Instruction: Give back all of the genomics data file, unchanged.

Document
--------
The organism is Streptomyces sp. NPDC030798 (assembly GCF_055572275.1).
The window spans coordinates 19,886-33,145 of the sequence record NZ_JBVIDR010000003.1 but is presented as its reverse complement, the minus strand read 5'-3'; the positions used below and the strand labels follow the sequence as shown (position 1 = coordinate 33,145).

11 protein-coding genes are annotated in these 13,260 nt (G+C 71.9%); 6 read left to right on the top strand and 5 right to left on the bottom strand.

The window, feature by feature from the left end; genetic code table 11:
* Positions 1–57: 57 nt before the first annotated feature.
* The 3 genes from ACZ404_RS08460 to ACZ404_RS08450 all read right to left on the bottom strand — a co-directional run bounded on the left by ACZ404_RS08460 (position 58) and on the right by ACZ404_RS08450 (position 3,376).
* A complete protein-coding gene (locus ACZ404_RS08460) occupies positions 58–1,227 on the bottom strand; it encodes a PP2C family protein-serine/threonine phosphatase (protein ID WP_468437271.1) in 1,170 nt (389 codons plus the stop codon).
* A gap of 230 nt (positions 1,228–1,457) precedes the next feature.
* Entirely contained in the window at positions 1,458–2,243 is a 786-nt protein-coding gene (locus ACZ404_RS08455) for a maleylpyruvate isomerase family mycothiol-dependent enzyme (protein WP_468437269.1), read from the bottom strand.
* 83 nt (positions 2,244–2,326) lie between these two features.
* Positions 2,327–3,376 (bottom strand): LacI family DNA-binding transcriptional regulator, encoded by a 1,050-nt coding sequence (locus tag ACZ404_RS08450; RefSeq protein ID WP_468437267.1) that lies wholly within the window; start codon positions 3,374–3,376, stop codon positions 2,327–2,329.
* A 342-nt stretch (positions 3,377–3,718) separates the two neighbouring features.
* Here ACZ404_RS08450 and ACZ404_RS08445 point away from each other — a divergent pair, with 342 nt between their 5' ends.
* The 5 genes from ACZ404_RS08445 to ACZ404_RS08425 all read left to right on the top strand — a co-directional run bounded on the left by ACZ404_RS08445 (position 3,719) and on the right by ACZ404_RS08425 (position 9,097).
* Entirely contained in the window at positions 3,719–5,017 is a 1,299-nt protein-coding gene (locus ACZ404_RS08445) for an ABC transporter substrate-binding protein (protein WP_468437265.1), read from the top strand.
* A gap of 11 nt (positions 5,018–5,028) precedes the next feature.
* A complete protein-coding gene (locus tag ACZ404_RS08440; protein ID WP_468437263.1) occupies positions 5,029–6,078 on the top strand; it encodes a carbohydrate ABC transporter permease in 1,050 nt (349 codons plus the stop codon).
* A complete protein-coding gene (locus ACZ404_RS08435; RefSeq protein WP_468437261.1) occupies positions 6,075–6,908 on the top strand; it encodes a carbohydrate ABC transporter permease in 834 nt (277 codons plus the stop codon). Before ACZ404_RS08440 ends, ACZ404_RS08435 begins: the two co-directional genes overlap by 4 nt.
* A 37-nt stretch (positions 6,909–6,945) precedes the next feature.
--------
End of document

The organism is Streptomyces sp. NPDC030798 (assembly GCF_055572275.1).
The window spans coordinates 19,886-33,145 of the sequence record NZ_JBVIDR010000003.1 but is presented as its reverse complement, the minus strand read 5'-3'; the positions used below and the strand labels follow the sequence as shown (position 1 = coordinate 33,145).

11 protein-coding genes are annotated in these 13,260 nt (G+C 71.9%); 6 read left to right on the top strand and 5 right to left on the bottom strand.

The window, feature by feature from the left end; genetic code table 11:
* Positions 1–57: 57 nt before the first annotated feature.
* The 3 genes from ACZ404_RS08460 to ACZ404_RS08450 all read right to left on the bottom strand — a co-directional run bounded on the left by ACZ404_RS08460 (position 58) and on the right by ACZ404_RS08450 (position 3,376).
* A complete protein-coding gene (locus ACZ404_RS08460) occupies positions 58–1,227 on the bottom strand; it encodes a PP2C family protein-serine/threonine phosphatase (protein ID WP_468437271.1) in 1,170 nt (389 codons plus the stop codon).
* A gap of 230 nt (positions 1,228–1,457) precedes the next feature.
* Entirely contained in the window at positions 1,458–2,243 is a 786-nt protein-coding gene (locus ACZ404_RS08455) for a maleylpyruvate isomerase family mycothiol-dependent enzyme (protein WP_468437269.1), read from the bottom strand.
* 83 nt (positions 2,244–2,326) lie between these two features.
* Positions 2,327–3,376 (bottom strand): LacI family DNA-binding transcriptional regulator, encoded by a 1,050-nt coding sequence (locus tag ACZ404_RS08450; RefSeq protein ID WP_468437267.1) that lies wholly within the window; start codon positions 3,374–3,376, stop codon positions 2,327–2,329.
* A 342-nt stretch (positions 3,377–3,718) separates the two neighbouring features.
* Here ACZ404_RS08450 and ACZ404_RS08445 point away from each other — a divergent pair, with 342 nt between their 5' ends.
* The 5 genes from ACZ404_RS08445 to ACZ404_RS08425 all read left to right on the top strand — a co-directional run bounded on the left by ACZ404_RS08445 (position 3,719) and on the right by ACZ404_RS08425 (position 9,097).
* Entirely contained in the window at positions 3,719–5,017 is a 1,299-nt protein-coding gene (locus ACZ404_RS08445) for an ABC transporter substrate-binding protein (protein WP_468437265.1), read from the top strand.
* A gap of 11 nt (positions 5,018–5,028) precedes the next feature.
* A complete protein-coding gene (locus tag ACZ404_RS08440; protein ID WP_468437263.1) occupies positions 5,029–6,078 on the top strand; it encodes a carbohydrate ABC transporter permease in 1,050 nt (349 codons plus the stop codon).
* A complete protein-coding gene (locus ACZ404_RS08435; RefSeq protein WP_468437261.1) occupies positions 6,075–6,908 on the top strand; it encodes a carbohydrate ABC transporter permease in 834 nt (277 codons plus the stop codon). Before ACZ404_RS08440 ends, ACZ404_RS08435 begins: the two co-directional genes overlap by 4 nt.
* A 37-nt stretch (positions 6,909–6,945) precedes the next feature.